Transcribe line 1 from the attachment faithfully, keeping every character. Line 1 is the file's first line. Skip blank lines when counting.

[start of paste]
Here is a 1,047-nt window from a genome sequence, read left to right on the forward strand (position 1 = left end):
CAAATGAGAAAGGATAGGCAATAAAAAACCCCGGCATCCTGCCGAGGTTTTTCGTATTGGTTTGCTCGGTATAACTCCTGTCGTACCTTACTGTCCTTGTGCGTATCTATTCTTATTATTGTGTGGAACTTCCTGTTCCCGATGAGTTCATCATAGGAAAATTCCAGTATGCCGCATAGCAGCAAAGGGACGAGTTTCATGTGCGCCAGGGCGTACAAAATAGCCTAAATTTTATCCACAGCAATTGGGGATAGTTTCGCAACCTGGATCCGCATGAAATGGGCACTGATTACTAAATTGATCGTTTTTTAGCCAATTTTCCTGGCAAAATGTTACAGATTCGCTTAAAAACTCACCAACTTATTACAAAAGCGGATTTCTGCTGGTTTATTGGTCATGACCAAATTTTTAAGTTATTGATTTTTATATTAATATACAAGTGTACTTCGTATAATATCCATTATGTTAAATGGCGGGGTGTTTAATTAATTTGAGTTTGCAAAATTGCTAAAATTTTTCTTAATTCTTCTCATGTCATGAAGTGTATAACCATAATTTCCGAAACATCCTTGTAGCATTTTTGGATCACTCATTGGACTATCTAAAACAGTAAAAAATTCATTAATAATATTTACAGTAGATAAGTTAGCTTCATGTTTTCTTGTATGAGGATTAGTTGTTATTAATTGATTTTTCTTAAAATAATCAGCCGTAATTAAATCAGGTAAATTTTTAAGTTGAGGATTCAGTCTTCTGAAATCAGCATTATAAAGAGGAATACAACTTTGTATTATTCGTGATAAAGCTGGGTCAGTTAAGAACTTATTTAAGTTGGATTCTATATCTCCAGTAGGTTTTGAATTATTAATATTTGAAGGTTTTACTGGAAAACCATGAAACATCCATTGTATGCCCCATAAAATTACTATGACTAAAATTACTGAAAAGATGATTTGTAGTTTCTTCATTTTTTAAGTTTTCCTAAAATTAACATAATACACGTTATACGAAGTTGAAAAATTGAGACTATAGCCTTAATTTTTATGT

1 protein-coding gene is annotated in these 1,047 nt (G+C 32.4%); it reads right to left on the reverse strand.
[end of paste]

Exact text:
Here is a 1,047-nt window from a genome sequence, read left to right on the forward strand (position 1 = left end):